CB: When I first got back, I couldn’t. But now, the media is more open to exchanging ideas. So yes, it’s shifting even for commercial work. When I shot for Uniqlo and COS, I was linked with agencies that understood my style, so I could shoot however way I wanted. Aside from the brief, I could put my own ideas. Here, the last couple of years have been good, and I agree with you about the media stuff. Print is dying here, but some, like Manual Jakarta, still do print.
JT: You also shoot a lot with film, don’t you?
CB: I used to shoot with film back in school. But here, the infrastructure isn’t as good.
JT: I shoot my personal projects with film. I’m trying to bring more film to my commercial works, but I think the margin of error is so high for film, and there’s pressure from clients when you shoot with film because they can’t see the result until it’s developed. I’m trying to find the right projects.
CB: But isn’t it fun?
JT: Yeah, as long as it’s not all black or all white. But you are right. I think it’s so important to have good labs so you are able to control the output. But increasingly, we don’t have that here. People are not hungry and curious enough. They get comfortable too easily.
Comfortable is okay, but making good art requires a bit of ‘pain’.
CB: So how did you get your ‘pain’?
JT: I inflicted it upon myself (laughs). To me, there are very few photographers in Singapore who can talk about photography in a deeper way. We’re not just working for money and patting ourselves on the back. But it really is about looking at the work and asking ourselves, “Is it good enough?”
Another thing about Singapore is the government and education system emphasise productivity. When conversations are centred on that, it’s just not good for the outcome. You’ve been taught so much about how to be a useful member of society and you are always thinking, “Am I living up to what I’m supposed to do?”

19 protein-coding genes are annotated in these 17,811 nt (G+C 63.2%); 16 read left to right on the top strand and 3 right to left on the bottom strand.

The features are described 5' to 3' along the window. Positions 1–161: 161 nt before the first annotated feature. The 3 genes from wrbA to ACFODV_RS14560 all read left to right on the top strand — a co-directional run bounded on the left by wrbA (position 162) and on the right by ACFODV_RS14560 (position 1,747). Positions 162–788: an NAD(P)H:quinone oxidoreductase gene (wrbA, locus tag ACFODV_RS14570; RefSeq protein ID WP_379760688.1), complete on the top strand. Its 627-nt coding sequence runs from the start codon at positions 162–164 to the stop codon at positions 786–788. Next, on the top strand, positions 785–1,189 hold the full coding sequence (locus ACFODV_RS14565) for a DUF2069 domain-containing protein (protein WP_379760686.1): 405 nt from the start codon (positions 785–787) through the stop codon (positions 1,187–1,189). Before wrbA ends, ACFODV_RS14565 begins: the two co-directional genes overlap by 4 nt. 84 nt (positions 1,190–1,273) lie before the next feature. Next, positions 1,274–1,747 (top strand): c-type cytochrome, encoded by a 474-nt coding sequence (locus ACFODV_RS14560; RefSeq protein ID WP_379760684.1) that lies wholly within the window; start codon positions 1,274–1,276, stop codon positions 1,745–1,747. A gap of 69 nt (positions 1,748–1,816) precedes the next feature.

And while that might be good, I find that when you’re trying to create art or something that you cannot put monetary value, it really destroys the work and your own spirit because you’re thinking, “Oh I’m not doing this fast enough, not good enough.”
I have a friend who’s a writer and director and he’s still writing his first screenplay. Every time someone asks him about it, he’s like, “Oh, I’m writing,” and they’ll say, “Oh you’ve taken the last six months to write. You’re still writing?”
Things like these are the main drawbacks of the Singaporean culture.
CB: I think it’s pretty similar in Jakarta. A lot of creative workers become comfortable with their work. The bad thing about the industry here is that, a lot of people are willing to work for free. It affects the industry in some way, but I’m not really worried about it because if you don’t have certain standards or not enough drive, you won’t last long. The only thing I’m worried about is how to sustain my work, how to survive.
JT: When you say survive, what do you mean?
CB: To balance the work where I can still be hungry, create my own work and earn a living. That’s hard. I want to do less commercial work. When you’re shifting your work into more organic areas, you get to meet individuals who can help you grow as well. It’s not only about the money. Of course, I still need it, but by meeting these people, I grow as an individual, as a photographer, as an artist I guess… Which is good.
JT: I think it’s very important to know yourself and be true to yourself.
One of the most difficult questions that a creative person has to answer is, “What do I really believe in? What is it about me that I can bring to the table?”
It’s so important to know what you can create that other people cannot in a world where there are gazillion images coming up every day on your phone. What is it that makes you different? And once you know, be courageous enough to stick to it and not be swayed by someone else who shoots in their own style. If you start changing because of that, you will lose yourself. You’ll end up being second best.
CB: Right, I completely believe in that too.